# Why should the cut off frequency and the transition bandwidth (BW) be expressed as a fraction of sampling rate?

I came across this confusion in Chapter 16,"Book - The Scientist and Engineers guide to DSP" and Topic is "Windowed Sinc-Filters". I am doing some calculations for designing the sinc filter and came across these doubts:

                               M = 4/BW


where "M" is the filter kernel length and "BW" is the transition bandwidth. The author says that "The BW must be expressed as a fraction of sampling rate with a value between 0 to 0.5 and same goes with the cut off frequency". For the values of M = 20, 40, 200, the BW is 0.2, 0.1, 0.02 and like we can see, it satisfies the condition of 0 to 0.5.

After I searched online, I understood that the value of cut off frequency and BW to exist between 0 to 0.5 has to do something with the power (dB) and presumed that 0 is 0db and 0.5 is -3 dB, since 10log(0.5) = -3dB.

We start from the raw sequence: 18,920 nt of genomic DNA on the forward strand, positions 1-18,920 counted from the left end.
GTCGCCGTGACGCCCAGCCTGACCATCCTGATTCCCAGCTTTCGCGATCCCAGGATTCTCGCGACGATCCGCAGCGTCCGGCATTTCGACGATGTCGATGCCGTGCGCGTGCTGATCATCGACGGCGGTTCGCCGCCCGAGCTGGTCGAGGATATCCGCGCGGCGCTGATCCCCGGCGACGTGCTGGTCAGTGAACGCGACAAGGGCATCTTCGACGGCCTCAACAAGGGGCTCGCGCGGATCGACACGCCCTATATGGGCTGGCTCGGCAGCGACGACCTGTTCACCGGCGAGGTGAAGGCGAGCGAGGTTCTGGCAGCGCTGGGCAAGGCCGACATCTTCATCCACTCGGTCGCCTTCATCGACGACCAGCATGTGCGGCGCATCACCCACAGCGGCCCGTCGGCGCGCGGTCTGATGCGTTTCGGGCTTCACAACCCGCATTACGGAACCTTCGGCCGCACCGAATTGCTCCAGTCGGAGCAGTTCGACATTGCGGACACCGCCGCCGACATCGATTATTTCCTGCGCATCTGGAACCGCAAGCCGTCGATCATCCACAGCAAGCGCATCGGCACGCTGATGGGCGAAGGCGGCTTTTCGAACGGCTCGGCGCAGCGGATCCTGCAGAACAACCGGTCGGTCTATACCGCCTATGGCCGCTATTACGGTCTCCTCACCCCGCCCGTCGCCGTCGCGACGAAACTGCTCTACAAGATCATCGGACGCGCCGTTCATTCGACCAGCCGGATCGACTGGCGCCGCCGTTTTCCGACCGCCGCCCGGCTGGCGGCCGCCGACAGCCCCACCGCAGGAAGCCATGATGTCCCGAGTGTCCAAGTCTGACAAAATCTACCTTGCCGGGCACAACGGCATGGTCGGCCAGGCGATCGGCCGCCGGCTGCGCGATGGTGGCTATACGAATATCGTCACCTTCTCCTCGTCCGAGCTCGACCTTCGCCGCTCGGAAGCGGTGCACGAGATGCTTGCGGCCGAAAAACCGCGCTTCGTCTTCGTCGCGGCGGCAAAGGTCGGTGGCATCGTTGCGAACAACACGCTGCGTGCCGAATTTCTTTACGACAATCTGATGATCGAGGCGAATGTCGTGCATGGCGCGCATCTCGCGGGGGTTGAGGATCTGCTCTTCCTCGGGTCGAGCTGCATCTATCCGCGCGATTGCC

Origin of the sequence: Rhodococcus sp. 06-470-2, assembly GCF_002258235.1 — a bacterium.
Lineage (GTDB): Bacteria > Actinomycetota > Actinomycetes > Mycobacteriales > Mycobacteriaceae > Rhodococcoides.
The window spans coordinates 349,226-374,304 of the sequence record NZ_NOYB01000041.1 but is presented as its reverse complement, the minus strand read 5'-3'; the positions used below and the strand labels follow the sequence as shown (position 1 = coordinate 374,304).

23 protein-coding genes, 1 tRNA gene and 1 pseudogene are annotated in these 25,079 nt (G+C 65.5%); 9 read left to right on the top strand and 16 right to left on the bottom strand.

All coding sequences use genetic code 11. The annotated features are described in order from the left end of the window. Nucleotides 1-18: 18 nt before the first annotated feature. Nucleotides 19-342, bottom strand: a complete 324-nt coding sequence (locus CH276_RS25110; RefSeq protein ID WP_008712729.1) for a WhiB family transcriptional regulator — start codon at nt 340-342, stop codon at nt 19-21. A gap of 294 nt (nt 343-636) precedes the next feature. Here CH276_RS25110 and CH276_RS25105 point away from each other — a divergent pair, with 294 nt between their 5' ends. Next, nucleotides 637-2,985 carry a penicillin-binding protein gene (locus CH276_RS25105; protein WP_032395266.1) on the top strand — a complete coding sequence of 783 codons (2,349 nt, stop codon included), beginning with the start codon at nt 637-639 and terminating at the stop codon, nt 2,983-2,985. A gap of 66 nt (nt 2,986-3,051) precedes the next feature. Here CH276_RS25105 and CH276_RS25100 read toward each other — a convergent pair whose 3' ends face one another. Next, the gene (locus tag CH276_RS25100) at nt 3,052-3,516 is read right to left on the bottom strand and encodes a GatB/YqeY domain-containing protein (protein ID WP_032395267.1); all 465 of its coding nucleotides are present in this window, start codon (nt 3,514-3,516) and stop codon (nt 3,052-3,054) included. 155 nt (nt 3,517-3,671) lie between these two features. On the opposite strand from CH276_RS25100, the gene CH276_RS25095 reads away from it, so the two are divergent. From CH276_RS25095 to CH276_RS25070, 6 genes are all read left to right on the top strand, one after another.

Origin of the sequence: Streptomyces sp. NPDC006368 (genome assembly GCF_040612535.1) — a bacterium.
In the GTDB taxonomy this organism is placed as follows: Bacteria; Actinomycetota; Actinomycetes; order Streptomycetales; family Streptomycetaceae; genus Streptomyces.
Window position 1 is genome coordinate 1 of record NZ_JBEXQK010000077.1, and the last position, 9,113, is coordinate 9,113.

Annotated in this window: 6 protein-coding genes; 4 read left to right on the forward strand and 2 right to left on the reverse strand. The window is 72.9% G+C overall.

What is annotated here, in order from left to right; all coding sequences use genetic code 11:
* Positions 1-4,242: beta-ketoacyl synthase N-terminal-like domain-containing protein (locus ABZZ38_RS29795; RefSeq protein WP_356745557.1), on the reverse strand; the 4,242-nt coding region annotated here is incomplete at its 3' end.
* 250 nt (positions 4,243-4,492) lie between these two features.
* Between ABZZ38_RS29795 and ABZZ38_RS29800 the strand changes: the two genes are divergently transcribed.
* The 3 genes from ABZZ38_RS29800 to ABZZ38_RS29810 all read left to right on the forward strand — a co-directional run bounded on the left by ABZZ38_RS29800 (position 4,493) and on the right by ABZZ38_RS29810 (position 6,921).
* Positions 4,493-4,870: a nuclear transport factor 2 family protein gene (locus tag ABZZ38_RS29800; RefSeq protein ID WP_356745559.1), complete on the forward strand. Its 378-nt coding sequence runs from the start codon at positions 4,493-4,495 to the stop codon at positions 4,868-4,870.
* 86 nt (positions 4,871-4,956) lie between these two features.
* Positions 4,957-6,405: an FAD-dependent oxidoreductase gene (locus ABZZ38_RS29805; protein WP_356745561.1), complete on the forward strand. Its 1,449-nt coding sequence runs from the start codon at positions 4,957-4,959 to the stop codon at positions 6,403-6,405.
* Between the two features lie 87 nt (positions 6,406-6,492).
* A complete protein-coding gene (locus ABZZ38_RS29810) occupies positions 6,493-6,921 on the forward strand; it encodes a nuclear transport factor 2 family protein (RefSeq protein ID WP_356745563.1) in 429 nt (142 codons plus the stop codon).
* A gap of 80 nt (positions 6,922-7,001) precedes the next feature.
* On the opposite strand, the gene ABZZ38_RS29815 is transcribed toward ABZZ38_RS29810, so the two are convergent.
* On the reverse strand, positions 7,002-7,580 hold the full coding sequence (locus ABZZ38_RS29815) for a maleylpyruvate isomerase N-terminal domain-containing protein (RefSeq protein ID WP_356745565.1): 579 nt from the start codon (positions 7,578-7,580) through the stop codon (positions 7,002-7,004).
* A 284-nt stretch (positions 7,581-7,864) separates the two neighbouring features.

My question is, what is the relationship between the cutoff of frequency and BW being a fraction of the sampling rate and between the values 0 to 0.5? What does it mean?. Is it something to do with the frequency components present beyond the cut off freq or BW being attenuated?

For example: If my sampling rate is 100sps, so the cut off frequency and BW must be a fraction of 100 sps with a value between 0 to 0.5?

• Check that book for 'Nyquist frequency' and 'sampling theorem', this should make it clear. Note that the cut-off frequency (and transition bandwidth) of a fixed discrete-time filter change if you change the sampling rate, so all frequencies are relative to the sampling rate. – Matt L. Feb 20 '15 at 14:02
• Oh I see, it has something to do with Sampling theorem. Ok I will check it out. Thanks! – PsychedGuy Feb 20 '15 at 14:15
• Or, from a different (plain DSP) perspective, the cut-off frequency (and transition bandwidth) is not related to the sampling rate at all. The filter operates on a sequence of samples, nothing in the filter description relates to the rate of these samples. It is only during the sampling and reconstruction steps that the sampling rate is a factor (and, of, course figuring out which fraction of the sample rate is required for the particular application). Hence, it makes sense to specify filters in relation to the sampling rate, 1, whatever the actual number may be. – Oscar Feb 20 '15 at 15:09
• Guys,the cutoff frequency and BW changes relative to the sampling rate, So, when I am designing the filter, should I keep the sampling rate as constant throughout? – PsychedGuy Feb 21 '15 at 11:59